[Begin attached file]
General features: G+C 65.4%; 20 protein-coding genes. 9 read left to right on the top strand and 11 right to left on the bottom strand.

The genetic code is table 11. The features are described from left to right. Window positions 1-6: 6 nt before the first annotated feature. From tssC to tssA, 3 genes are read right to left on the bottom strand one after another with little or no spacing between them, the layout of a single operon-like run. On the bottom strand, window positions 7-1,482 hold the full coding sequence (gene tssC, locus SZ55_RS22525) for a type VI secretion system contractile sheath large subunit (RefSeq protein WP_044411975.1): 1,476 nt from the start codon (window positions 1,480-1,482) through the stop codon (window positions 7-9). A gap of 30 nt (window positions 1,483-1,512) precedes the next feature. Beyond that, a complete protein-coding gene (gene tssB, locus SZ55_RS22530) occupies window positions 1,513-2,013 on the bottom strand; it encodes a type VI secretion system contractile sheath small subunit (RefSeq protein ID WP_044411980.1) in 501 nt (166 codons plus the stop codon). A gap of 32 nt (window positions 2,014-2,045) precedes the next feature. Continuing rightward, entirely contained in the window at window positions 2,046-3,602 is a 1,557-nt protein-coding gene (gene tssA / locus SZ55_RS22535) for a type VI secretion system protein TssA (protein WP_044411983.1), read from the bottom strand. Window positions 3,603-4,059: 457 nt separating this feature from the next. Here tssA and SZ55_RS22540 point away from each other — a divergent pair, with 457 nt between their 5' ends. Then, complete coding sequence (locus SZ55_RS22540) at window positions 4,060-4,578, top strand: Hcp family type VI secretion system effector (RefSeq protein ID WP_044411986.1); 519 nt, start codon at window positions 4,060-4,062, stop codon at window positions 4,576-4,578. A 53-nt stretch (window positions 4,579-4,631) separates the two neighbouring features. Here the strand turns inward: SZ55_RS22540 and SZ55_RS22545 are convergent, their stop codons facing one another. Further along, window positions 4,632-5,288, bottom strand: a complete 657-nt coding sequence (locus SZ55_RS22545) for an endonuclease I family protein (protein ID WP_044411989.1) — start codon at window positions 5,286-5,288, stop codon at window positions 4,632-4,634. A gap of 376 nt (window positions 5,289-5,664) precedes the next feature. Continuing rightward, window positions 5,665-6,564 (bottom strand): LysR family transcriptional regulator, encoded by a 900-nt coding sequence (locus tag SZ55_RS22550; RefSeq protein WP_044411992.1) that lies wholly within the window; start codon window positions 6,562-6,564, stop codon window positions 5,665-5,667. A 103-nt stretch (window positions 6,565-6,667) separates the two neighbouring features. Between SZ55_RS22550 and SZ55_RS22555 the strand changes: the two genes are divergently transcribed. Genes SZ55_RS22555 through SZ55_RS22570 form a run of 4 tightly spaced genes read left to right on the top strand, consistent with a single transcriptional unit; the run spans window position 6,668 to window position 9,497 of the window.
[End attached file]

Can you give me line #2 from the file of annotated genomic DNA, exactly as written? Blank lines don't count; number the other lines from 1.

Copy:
The genetic code is table 11. The features are described from left to right. Window positions 1-6: 6 nt before the first annotated feature. From tssC to tssA, 3 genes are read right to left on the bottom strand one after another with little or no spacing between them, the layout of a single operon-like run. On the bottom strand, window positions 7-1,482 hold the full coding sequence (gene tssC, locus SZ55_RS22525) for a type VI secretion system contractile sheath large subunit (RefSeq protein WP_044411975.1): 1,476 nt from the start codon (window positions 1,480-1,482) through the stop codon (window positions 7-9). A gap of 30 nt (window positions 1,483-1,512) precedes the next feature. Beyond that, a complete protein-coding gene (gene tssB, locus SZ55_RS22530) occupies window positions 1,513-2,013 on the bottom strand; it encodes a type VI secretion system contractile sheath small subunit (RefSeq protein ID WP_044411980.1) in 501 nt (166 codons plus the stop codon). A gap of 32 nt (window positions 2,014-2,045) precedes the next feature. Continuing rightward, entirely contained in the window at window positions 2,046-3,602 is a 1,557-nt protein-coding gene (gene tssA / locus SZ55_RS22535) for a type VI secretion system protein TssA (protein WP_044411983.1), read from the bottom strand. Window positions 3,603-4,059: 457 nt separating this feature from the next. Here tssA and SZ55_RS22540 point away from each other — a divergent pair, with 457 nt between their 5' ends. Then, complete coding sequence (locus SZ55_RS22540) at window positions 4,060-4,578, top strand: Hcp family type VI secretion system effector (RefSeq protein ID WP_044411986.1); 519 nt, start codon at window positions 4,060-4,062, stop codon at window positions 4,576-4,578. A 53-nt stretch (window positions 4,579-4,631) separates the two neighbouring features. Here the strand turns inward: SZ55_RS22540 and SZ55_RS22545 are convergent, their stop codons facing one another. Further along, window positions 4,632-5,288, bottom strand: a complete 657-nt coding sequence (locus SZ55_RS22545) for an endonuclease I family protein (protein ID WP_044411989.1) — start codon at window positions 5,286-5,288, stop codon at window positions 4,632-4,634. A gap of 376 nt (window positions 5,289-5,664) precedes the next feature. Continuing rightward, window positions 5,665-6,564 (bottom strand): LysR family transcriptional regulator, encoded by a 900-nt coding sequence (locus tag SZ55_RS22550; RefSeq protein WP_044411992.1) that lies wholly within the window; start codon window positions 6,562-6,564, stop codon window positions 5,665-5,667. A 103-nt stretch (window positions 6,565-6,667) separates the two neighbouring features. Between SZ55_RS22550 and SZ55_RS22555 the strand changes: the two genes are divergently transcribed. Genes SZ55_RS22555 through SZ55_RS22570 form a run of 4 tightly spaced genes read left to right on the top strand, consistent with a single transcriptional unit; the run spans window position 6,668 to window position 9,497 of the window.